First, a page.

In the wake of North Koreas artillery attack Tuesday, the South Korean military is under fire for its lack of prompt and stern response, though how much harm it caused on the North remains unknown. The South Korean people are outraged by the deaths of two Marines and two civilians in the attack, following the deaths of 46 sailors in the March 26 sinking of the South Korean naval vessel Cheonan. In less than a year, the North unleashed another deadly attack on Yeonpyeong Island. Seoul cannot and should not tolerate this further. Some also say South Korea should have used combat planes if self-propelled howitzers were inadequate.
In a May 24 speech to the nation on the Cheonan sinking, President Lee Myung-bak stressed the principle of proactive deterrence but has not kept his promise. He said at the time, North Korea will get pay for its action. From now on, the Republic of Korea will tolerate no provocative act by the North and maintain the principle of proactive deterrence. If our territorial waters, airspace or territory are violated, we will immediately exercise our right of self-defense. He promised a manifold retaliation in the event of another provocation and a strike on North Koreas missile base if necessary. But his warnings have proven hollow.
Many wonder if President Lee was resolute in deciding on retaliation. The presidential office initially said he ordered his senior secretaries to take measures to prevent an escalation of the armed clash. The tone of these words is similar to what the president said after the Cheonan sinking: We should not hastily assume the cause of the sinking. About 40 minutes later, the presidential office revised the wording to take resolute countermeasures while making every effort to keep the situation from getting worse, citing an official`s mistake in conveying President Lees comments. An hour later, the office said President Lee never said take measures to prevent an escalation. Criticism of the presidential office is rising over confusion and misrepresentation.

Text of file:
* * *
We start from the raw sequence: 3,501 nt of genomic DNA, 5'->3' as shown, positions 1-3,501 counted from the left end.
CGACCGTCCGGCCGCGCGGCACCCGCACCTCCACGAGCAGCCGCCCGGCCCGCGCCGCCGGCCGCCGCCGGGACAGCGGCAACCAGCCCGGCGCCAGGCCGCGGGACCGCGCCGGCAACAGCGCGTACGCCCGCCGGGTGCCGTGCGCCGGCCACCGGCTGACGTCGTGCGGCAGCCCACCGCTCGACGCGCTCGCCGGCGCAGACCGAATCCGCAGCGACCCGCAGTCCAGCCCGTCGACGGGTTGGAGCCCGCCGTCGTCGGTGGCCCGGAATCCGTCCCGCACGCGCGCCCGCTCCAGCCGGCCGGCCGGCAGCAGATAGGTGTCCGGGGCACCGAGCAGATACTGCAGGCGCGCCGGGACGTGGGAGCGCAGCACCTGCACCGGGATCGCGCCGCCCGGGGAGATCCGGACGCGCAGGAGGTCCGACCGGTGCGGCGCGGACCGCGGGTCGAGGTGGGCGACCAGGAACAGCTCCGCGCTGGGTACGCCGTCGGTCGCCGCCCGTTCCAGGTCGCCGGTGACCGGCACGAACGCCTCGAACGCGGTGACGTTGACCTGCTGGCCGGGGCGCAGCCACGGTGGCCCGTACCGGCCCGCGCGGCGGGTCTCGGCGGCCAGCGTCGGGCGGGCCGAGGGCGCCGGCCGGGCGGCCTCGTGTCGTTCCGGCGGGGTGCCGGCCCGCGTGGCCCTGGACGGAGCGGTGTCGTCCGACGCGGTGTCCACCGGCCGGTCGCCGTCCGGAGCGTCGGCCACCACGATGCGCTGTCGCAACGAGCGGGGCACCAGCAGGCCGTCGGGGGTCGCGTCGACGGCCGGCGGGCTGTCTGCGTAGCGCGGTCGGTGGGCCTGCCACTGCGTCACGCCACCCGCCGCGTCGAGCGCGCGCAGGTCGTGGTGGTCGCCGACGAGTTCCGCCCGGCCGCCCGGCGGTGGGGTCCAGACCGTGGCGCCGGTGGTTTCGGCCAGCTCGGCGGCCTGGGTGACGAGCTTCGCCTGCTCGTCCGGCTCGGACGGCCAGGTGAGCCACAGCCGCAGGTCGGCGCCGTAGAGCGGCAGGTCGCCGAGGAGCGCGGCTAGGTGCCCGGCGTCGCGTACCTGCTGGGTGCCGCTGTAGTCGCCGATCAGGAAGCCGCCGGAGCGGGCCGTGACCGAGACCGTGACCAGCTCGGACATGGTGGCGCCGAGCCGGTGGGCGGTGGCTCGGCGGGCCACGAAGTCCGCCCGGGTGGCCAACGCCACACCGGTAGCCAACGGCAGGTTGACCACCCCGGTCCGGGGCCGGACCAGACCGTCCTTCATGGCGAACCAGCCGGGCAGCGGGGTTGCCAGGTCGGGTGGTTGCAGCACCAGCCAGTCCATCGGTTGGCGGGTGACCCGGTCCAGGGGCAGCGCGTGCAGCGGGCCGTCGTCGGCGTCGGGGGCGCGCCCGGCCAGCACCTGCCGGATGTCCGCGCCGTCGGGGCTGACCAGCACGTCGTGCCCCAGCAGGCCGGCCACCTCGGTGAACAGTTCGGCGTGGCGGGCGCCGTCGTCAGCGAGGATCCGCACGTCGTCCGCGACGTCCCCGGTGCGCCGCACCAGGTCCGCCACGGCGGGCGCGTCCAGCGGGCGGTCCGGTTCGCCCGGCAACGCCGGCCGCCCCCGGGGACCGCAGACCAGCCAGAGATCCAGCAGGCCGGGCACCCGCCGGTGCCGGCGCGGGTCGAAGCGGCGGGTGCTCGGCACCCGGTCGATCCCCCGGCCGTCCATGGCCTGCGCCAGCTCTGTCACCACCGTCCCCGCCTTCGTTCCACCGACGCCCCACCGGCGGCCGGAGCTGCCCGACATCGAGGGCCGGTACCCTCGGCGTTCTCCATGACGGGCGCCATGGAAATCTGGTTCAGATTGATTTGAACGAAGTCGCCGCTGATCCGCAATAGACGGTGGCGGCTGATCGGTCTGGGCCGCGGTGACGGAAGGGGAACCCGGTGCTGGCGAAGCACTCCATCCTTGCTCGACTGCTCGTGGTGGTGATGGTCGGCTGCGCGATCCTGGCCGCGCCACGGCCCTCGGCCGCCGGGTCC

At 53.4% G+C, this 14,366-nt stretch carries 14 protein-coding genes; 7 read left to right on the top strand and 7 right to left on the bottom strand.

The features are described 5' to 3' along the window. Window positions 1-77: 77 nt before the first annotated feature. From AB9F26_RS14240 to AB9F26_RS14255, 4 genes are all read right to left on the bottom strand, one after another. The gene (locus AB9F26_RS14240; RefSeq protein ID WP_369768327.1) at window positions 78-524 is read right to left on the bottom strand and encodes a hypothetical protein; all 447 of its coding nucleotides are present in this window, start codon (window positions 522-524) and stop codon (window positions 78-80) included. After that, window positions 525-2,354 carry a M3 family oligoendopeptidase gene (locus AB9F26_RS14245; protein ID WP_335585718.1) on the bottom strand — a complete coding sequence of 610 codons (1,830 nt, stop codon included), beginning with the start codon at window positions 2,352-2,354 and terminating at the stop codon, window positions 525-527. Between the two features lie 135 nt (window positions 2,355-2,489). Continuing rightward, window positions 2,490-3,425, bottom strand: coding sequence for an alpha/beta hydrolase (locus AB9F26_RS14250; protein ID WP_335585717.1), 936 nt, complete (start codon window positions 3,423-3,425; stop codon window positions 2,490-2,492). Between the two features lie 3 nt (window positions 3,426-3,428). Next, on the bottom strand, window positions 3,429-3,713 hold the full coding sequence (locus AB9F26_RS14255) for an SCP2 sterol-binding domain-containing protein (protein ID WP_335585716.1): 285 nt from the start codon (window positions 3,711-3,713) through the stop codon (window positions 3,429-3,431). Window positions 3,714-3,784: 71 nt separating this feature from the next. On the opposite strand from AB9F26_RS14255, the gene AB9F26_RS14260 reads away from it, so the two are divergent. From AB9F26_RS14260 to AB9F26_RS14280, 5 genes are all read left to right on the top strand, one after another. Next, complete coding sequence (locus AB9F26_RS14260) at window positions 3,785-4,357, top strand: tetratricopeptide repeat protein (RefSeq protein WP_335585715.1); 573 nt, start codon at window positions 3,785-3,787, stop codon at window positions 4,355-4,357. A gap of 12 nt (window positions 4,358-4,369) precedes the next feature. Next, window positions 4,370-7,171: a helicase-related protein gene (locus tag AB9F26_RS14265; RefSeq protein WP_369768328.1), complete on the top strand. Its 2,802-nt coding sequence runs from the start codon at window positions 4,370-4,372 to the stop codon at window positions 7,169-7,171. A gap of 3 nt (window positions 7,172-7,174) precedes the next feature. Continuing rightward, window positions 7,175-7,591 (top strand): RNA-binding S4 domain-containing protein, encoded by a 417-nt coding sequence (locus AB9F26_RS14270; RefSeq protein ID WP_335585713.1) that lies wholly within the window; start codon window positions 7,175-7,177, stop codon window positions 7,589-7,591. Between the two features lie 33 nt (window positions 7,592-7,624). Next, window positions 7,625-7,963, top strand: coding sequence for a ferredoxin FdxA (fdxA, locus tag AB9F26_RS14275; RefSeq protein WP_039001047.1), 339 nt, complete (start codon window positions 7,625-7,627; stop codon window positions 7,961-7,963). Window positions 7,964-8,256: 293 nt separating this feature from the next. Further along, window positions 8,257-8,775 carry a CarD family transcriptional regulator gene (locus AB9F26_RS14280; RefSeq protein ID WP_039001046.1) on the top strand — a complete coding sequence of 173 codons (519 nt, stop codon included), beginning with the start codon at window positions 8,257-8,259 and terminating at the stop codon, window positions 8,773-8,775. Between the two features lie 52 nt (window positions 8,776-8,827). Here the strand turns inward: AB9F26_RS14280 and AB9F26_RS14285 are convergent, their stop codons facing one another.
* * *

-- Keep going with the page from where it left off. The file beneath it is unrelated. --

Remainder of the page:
When President Lee visited the Joint Chiefs of Staff headquarters later in the evening, he ordered the military to "strike back multi-fold" to stop the North from contemplating additional provocations. He demanded punishment of the North through action, not just words, but this came six hours after the two Koreas had exchanged fire. It was too late. The presidents comments have left the military confused in responding to the Norths attack.
President Lee must leave military operations in the hands of the Joint Chiefs of Staff and combat rules. On unexpected provocations like the Yeonpyeong attack, the military can respond based on its operations manual. As for the president, his role as a commander-in-chief is to calm the people and urge unity by pledging to protect the country rather than intervening in military operations.
Pyongyangs strategy to scare Seoul is being done through unexpected threats. If the South continues its policy of keeping the situation from getting worse, its military can respond in a limited manner. The incumbent government in Seoul will be no different from the previous Kim Dae-jung and Roh Moo-hyun administrations, which were swayed by the North. Such a soft and weak response will only pave way for more brutal attacks by Pyongyang.
The impact of the Yeonpyeong attack on South Koreas financial markets was limited. Strategy and Finance Minister Yoon Jeung-hyun told a meeting of the National Assemblys Special Committee on Budget and Accounts, The economic impact will be limited on the condition that there are no further provocations. Credit rating agencies such as Standard and Poors, Moodys and Fitch also ruled out a negative impact from the attack on South Koreas sovereign credit rating.
A commander-in-chief should never take the risk of judging national security matters with a business mindset. A former businessman, President Lee might have feared the adverse economic impact of the Norths attack. He should remember, however, that economic stability and prosperity are supported only through a strong national defense.